HelloFax CEO Jospeh Walla wants to kill printers and scanners -- doing away with them one digital signature at a time.
HelloFax is known for letting people send and receive faxes, request signatures, and fill out forms -- all without a physical document. From that service, the company is launching HelloSign, which lets people sign documents digitally.
Through HelloSign, Walla hopes to accomplish what many companies have tried and failed to do: create a paperless office. It was a dream born in the dot-com era but never realized, as workers still cling to physical paper despite the financial and environmental benefits of not doing so.
"The paperless office is this massive failure," Walla said. "It's something that has been promised to us for more than 10 years and it just has not come around."
He described the current era as an "in-between period," where people are increasingly mobile -- with their personal life and at work -- but they still need a scanner or printer. When a signature is needed for a legally binding document, people have to print out the doc, sign it, and then scan and send it or fax it.
"It wastes a tremendous amount of time," Walla said. He thinks HelloSign is the next step in reducing the need for paper documents.
HelloSign is remarkably slick for an e-signature program. It's a Web-based program that lets users drag and drop documents for uploading. Users can upload or create a signature that's inserted into the doc. Even the text-functions (used for filling out forms) are easier to use than those in other programs I've experienced. After the document is signed, users just plug in an e-mail address, add a custom e-mail message if they want, and hit Send.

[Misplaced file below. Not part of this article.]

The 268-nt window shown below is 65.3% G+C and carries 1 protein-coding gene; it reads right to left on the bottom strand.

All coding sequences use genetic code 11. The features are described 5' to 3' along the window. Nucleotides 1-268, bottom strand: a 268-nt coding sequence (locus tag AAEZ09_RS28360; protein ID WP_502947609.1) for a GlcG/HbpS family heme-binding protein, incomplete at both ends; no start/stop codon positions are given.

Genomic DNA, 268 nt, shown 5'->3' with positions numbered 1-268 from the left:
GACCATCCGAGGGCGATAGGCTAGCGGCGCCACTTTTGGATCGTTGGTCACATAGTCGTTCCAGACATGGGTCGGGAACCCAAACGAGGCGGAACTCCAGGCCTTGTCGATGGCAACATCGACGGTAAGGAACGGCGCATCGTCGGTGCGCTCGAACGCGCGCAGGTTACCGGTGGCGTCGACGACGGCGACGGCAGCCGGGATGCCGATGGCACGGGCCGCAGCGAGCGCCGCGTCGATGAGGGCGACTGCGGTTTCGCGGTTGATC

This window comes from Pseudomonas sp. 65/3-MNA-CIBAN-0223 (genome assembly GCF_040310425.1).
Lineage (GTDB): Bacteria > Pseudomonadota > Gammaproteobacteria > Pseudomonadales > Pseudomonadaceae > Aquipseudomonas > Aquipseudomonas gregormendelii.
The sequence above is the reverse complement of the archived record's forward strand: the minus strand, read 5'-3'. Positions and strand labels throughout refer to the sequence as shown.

Signatures and e-mails are tracked using IP addresses, cookies, and other info. Walla said security is the "cornerstone" of HelloSign's services.
Y-Combinator Partner Garry Tan, who is an advisor at HelloFax, said HelloSign's biggest obstacle is not security, but changing consumer behavior. Whether you're comfortable with storing things in a cloud or sending a digital signature is a personal choice, Tan said.
"The key here is just great user experience. Also, I think a lot of it just comes down to the way things are sold. If you're selling it to a customer, they would need to be able to use it in five seconds flat," he said.
Walla said the program's simplicity is part of the product's appeal. Other programs cost money and are bloated and difficult to use, he said. HelloSign's service is free to consumers and big businesses. Taking a cue from Yammer's approach to business services, HelloSign plans to give companies the option to upgrade to premium features for more complex tasks.
Tan said there's a trend at Y-Combinator of moving toward consumer focused products for enterprise purposes, and HelloSign is a good example.
"They have a good plan," Tan said. "The hardest part with any consumer product is getting people to know about it. From what I have seen, when someone finds out about it, they use it once and they'll use it forever."
HelloSign also stores the signed documents, and for a limited time cloud-storage company Box -- which just raised $125 million in its latest round of funding -- will provide 25GB of free storage for HelloSign customers.
HelloSign plans to work with more companies that will make the transition to a paperless office possible.
"There are definitely more tools that we envision will make you more and more paperless. If we don't have it, we will partner with other companies," Walla said.
Who wouldn't want a paperless office? Printers are often the bane of every workspace, as CNET's Molly Wood has so eloquently put it.
HelloSign hopes it can offer a remedy.